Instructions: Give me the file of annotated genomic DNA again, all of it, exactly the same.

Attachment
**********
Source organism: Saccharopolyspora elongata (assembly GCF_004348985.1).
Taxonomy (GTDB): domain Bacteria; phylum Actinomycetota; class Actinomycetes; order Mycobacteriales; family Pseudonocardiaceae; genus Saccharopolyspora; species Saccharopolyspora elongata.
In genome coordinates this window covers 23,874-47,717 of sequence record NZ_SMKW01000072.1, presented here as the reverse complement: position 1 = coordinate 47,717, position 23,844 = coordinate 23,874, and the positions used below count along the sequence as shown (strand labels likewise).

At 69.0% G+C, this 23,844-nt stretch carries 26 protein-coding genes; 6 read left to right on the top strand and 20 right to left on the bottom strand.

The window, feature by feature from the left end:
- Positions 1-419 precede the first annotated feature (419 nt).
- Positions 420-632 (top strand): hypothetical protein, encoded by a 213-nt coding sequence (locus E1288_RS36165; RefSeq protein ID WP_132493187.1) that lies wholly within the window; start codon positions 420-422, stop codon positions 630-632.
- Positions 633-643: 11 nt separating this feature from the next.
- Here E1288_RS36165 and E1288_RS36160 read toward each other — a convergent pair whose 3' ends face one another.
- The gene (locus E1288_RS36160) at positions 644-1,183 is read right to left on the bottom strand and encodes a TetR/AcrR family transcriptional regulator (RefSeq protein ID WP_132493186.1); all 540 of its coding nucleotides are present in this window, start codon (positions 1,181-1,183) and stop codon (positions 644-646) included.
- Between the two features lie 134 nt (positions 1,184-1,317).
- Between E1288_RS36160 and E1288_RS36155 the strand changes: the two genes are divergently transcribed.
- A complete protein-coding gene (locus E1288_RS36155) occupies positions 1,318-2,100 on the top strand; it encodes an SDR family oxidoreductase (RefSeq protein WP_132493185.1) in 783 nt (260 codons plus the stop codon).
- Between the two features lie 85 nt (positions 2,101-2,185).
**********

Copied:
Source organism: Saccharopolyspora elongata (assembly GCF_004348985.1).
Taxonomy (GTDB): domain Bacteria; phylum Actinomycetota; class Actinomycetes; order Mycobacteriales; family Pseudonocardiaceae; genus Saccharopolyspora; species Saccharopolyspora elongata.
In genome coordinates this window covers 23,874-47,717 of sequence record NZ_SMKW01000072.1, presented here as the reverse complement: position 1 = coordinate 47,717, position 23,844 = coordinate 23,874, and the positions used below count along the sequence as shown (strand labels likewise).

At 69.0% G+C, this 23,844-nt stretch carries 26 protein-coding genes; 6 read left to right on the top strand and 20 right to left on the bottom strand.

The window, feature by feature from the left end:
- Positions 1-419 precede the first annotated feature (419 nt).
- Positions 420-632 (top strand): hypothetical protein, encoded by a 213-nt coding sequence (locus E1288_RS36165; RefSeq protein ID WP_132493187.1) that lies wholly within the window; start codon positions 420-422, stop codon positions 630-632.
- Positions 633-643: 11 nt separating this feature from the next.
- Here E1288_RS36165 and E1288_RS36160 read toward each other — a convergent pair whose 3' ends face one another.
- The gene (locus E1288_RS36160) at positions 644-1,183 is read right to left on the bottom strand and encodes a TetR/AcrR family transcriptional regulator (RefSeq protein ID WP_132493186.1); all 540 of its coding nucleotides are present in this window, start codon (positions 1,181-1,183) and stop codon (positions 644-646) included.
- Between the two features lie 134 nt (positions 1,184-1,317).
- Between E1288_RS36160 and E1288_RS36155 the strand changes: the two genes are divergently transcribed.
- A complete protein-coding gene (locus E1288_RS36155) occupies positions 1,318-2,100 on the top strand; it encodes an SDR family oxidoreductase (RefSeq protein WP_132493185.1) in 783 nt (260 codons plus the stop codon).
- Between the two features lie 85 nt (positions 2,101-2,185).